A Brief History Of Rihanna Dominating The Music Video

08.28.16 1 year ago

Getty Image

At this year’s MTV Video Music Awards Rihanna is set to receive the Michael Jackson Video Vanguard Award, joining the likes of Jackson, Justin Timberlake, Kanye West, Madonna, Taylor Swift and more. It’s solid company; a crew she more than deserves to be a part of. Throughout her career, starting all the way back in 2005 with the video for “Pon de Replay,” Rihanna has proven herself time and again to be a unstoppable force in the medium of music videos. She’ll kill a performance video, she’ll crush your narrative-driven video. Rihanna will come across as every variation of sexy imaginable and will do so with the kind of strength and confidence that has become her modus operandi.

Yet of all the videos she has produced – and there’s been over 30 of them, there are seven that stand out, seven that could be considered essential entries in her catalog. They don’t define her per say and it’s not as if they are the greatest videos she’s done. They are simply the stand-outs, entry points for fans looking to explore her diverse and interesting catalog. Consider them directional signs or benchmarks; the seven Rihanna videos that everyone should watch, everyone should know, everyone should bow down to.

“We Found Love” featuring Calvin Harris

The old narrative device of starting off with the aftermath of something is one that almost always works and it definitely does in this video. The first part of the video crosscuts images of Rihanna and her boo in happier times and then in decidedly not happy times. Then the video kicks off and we see these crazy kids out having themselves a great time. But wait, it’s a “great time” in that the undercurrent of danger is pulsating beneath them. Maybe it’s this “hopeless place” Rihanna is singing about, but either way, the relationship is toxic and the video is a whirlwind demonstration of a baseless relationship fueled by drugs and destructive tendencies. All in four and half minutes, which is an important reminder of how good music videos can be when they want to.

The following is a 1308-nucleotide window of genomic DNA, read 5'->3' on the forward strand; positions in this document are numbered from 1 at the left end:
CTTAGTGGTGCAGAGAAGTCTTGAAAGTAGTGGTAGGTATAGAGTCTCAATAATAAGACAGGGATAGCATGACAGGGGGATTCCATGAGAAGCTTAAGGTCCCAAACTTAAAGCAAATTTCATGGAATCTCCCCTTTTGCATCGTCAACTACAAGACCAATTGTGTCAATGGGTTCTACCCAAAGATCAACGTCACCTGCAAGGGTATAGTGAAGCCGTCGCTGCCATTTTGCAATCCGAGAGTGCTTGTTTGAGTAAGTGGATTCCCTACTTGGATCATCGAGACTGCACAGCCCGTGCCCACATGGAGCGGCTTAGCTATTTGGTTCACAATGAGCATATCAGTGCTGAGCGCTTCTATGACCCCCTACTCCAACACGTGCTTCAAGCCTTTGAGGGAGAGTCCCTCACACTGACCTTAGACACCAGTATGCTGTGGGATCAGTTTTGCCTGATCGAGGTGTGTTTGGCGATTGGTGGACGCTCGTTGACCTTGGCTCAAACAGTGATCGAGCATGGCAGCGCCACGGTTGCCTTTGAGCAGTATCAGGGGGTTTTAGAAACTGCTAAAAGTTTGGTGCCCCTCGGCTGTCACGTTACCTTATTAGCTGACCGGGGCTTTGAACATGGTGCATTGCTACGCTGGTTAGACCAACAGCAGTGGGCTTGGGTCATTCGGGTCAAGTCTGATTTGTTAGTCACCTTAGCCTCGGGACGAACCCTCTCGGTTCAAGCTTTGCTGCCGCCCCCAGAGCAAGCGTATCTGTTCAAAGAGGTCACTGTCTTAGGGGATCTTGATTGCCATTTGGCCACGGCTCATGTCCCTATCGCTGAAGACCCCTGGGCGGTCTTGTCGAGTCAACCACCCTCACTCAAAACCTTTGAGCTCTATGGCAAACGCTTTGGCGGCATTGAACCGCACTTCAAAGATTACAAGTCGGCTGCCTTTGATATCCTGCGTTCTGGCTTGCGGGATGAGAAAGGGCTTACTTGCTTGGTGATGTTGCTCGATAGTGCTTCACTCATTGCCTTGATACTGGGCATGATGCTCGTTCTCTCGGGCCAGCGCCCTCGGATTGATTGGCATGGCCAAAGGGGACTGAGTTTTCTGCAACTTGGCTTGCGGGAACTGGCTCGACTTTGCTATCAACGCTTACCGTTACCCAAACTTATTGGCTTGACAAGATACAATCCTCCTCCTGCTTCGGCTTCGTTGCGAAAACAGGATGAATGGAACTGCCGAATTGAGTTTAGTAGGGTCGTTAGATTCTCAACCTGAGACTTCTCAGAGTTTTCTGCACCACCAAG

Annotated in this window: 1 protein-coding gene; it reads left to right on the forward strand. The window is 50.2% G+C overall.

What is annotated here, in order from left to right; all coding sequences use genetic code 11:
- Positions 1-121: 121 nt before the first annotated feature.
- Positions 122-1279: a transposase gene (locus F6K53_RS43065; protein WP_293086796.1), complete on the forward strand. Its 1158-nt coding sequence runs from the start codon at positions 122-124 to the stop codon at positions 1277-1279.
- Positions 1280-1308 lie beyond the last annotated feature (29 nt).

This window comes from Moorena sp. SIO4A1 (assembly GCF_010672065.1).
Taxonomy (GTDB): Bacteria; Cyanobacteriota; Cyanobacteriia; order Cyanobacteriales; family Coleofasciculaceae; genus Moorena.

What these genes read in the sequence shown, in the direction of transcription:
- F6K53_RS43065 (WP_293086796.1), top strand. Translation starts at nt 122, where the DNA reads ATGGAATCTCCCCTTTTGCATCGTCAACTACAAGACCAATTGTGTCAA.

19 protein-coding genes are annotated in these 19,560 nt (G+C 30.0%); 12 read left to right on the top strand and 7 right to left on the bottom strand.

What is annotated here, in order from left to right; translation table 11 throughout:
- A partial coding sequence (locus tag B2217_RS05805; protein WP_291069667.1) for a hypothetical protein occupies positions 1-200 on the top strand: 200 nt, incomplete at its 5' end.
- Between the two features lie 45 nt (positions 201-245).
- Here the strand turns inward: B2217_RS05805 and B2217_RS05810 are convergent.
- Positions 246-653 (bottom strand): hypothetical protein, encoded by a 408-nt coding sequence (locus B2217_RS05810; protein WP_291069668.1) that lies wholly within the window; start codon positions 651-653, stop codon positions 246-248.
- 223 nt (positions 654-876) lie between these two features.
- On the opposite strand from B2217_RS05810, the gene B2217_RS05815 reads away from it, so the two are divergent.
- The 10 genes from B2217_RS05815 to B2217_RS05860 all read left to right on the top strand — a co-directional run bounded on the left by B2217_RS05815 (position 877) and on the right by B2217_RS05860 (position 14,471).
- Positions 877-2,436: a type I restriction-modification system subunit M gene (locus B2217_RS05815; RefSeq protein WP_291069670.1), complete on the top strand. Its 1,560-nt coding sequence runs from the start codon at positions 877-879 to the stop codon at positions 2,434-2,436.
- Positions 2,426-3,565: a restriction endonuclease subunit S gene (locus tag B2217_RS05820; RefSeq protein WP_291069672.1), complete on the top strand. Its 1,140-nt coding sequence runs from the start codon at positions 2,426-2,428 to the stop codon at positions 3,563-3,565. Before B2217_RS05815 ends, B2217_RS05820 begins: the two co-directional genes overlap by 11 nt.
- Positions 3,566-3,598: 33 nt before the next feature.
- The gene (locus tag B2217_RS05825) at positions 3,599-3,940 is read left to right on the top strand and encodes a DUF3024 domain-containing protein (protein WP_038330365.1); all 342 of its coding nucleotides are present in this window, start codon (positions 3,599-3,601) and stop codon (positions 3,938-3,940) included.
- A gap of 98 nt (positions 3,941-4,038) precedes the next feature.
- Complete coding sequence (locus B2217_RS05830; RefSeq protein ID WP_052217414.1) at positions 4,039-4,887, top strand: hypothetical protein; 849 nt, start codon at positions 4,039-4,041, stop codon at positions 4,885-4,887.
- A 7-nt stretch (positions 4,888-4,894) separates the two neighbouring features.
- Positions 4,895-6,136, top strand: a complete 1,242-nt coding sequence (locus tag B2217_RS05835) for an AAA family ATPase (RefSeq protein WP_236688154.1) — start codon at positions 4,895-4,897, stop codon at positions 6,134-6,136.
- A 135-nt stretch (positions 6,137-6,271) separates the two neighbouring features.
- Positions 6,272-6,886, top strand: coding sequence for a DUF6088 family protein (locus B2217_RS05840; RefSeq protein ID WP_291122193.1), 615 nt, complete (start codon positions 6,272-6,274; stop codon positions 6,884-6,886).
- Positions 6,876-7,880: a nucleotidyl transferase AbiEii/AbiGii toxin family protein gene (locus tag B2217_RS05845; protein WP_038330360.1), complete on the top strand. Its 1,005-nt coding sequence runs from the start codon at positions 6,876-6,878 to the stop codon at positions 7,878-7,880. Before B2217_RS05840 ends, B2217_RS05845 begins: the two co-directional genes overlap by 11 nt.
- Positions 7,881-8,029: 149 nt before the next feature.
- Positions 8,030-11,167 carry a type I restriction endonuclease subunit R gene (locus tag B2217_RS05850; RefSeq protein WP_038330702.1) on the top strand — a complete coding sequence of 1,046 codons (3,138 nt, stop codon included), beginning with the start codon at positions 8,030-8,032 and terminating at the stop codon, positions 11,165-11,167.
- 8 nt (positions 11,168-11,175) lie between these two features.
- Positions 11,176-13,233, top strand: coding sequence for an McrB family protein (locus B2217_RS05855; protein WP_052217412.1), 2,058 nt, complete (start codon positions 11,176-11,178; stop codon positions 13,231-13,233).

“Stay” featuring Mikky Ekko

One of the biggest hits off of her 2012 album Unapologetic, “Stay” was a left turn of sorts for Rihanna. It was restrained and meditative. So it made sense that the somber tone of the video would nail and echo the equally somber tone of the song. Both are wonderfully bare-bones and simple. Those are two words you wouldn’t normally associate with Rihanna. She looks as beautiful as the song sounds throughout the video, spending most of her time in a bathtub deep in a rut of reflection and possibly regret or remorse. It might be the realest she has ever looked in a video. Like the song, the video sticks with you.

“Rude Boy”

Released in 2010, “Rude Boy,” is a video splashed and drenched with a wash of colors and life. From a visual perspective, it’s about as far removed from “Stay” as humanely possible. The video is a showcase for one of the many sides of Rihanna and it’s a side that’s in full effect. Both Rihanna and the video itself are bright, lively, memorable and fun. In the wrong hands, it could have gone off the rails, could’ve been considered cheesy, lame or played out. But Rihanna doesn’t just sell it, she freaking owns it. That’s what Rihanna does — she owns things. Rihanna isn’t one for half measures. Don’t forget that.